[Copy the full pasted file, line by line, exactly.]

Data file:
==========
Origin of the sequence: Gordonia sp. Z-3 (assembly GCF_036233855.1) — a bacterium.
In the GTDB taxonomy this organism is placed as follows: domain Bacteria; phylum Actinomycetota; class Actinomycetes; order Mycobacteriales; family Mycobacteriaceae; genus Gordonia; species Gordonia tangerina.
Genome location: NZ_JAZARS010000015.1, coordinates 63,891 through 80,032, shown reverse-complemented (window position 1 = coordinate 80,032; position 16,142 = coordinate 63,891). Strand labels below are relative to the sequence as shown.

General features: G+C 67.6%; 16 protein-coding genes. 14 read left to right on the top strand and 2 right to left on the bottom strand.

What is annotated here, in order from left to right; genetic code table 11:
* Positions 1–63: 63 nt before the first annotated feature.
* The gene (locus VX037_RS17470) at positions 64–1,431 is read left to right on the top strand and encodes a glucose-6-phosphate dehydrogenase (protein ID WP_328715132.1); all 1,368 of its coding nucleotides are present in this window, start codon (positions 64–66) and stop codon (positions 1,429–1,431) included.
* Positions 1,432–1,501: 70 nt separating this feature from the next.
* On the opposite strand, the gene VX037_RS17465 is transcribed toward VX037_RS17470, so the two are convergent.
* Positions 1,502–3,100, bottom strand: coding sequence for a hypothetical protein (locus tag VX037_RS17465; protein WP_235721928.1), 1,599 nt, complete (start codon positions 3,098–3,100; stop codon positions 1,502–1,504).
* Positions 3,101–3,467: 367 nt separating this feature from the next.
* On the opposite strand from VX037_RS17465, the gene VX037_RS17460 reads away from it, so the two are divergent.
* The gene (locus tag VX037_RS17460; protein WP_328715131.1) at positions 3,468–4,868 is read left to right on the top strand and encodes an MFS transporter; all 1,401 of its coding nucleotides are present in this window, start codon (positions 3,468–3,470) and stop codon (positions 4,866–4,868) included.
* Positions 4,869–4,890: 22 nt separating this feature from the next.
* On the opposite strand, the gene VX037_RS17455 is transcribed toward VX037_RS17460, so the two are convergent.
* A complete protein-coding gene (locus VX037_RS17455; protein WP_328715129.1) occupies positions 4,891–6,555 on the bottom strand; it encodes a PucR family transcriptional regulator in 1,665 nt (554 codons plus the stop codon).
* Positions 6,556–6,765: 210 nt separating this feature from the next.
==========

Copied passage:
Origin of the sequence: Gordonia sp. Z-3 (assembly GCF_036233855.1) — a bacterium.
In the GTDB taxonomy this organism is placed as follows: domain Bacteria; phylum Actinomycetota; class Actinomycetes; order Mycobacteriales; family Mycobacteriaceae; genus Gordonia; species Gordonia tangerina.
Genome location: NZ_JAZARS010000015.1, coordinates 63,891 through 80,032, shown reverse-complemented (window position 1 = coordinate 80,032; position 16,142 = coordinate 63,891). Strand labels below are relative to the sequence as shown.

General features: G+C 67.6%; 16 protein-coding genes. 14 read left to right on the top strand and 2 right to left on the bottom strand.

What is annotated here, in order from left to right; genetic code table 11:
* Positions 1–63: 63 nt before the first annotated feature.
* The gene (locus VX037_RS17470) at positions 64–1,431 is read left to right on the top strand and encodes a glucose-6-phosphate dehydrogenase (protein ID WP_328715132.1); all 1,368 of its coding nucleotides are present in this window, start codon (positions 64–66) and stop codon (positions 1,429–1,431) included.
* Positions 1,432–1,501: 70 nt separating this feature from the next.
* On the opposite strand, the gene VX037_RS17465 is transcribed toward VX037_RS17470, so the two are convergent.
* Positions 1,502–3,100, bottom strand: coding sequence for a hypothetical protein (locus tag VX037_RS17465; protein WP_235721928.1), 1,599 nt, complete (start codon positions 3,098–3,100; stop codon positions 1,502–1,504).
* Positions 3,101–3,467: 367 nt separating this feature from the next.
* On the opposite strand from VX037_RS17465, the gene VX037_RS17460 reads away from it, so the two are divergent.
* The gene (locus tag VX037_RS17460; protein WP_328715131.1) at positions 3,468–4,868 is read left to right on the top strand and encodes an MFS transporter; all 1,401 of its coding nucleotides are present in this window, start codon (positions 3,468–3,470) and stop codon (positions 4,866–4,868) included.
* Positions 4,869–4,890: 22 nt separating this feature from the next.
* On the opposite strand, the gene VX037_RS17455 is transcribed toward VX037_RS17460, so the two are convergent.
* A complete protein-coding gene (locus VX037_RS17455; protein WP_328715129.1) occupies positions 4,891–6,555 on the bottom strand; it encodes a PucR family transcriptional regulator in 1,665 nt (554 codons plus the stop codon).
* Positions 6,556–6,765: 210 nt separating this feature from the next.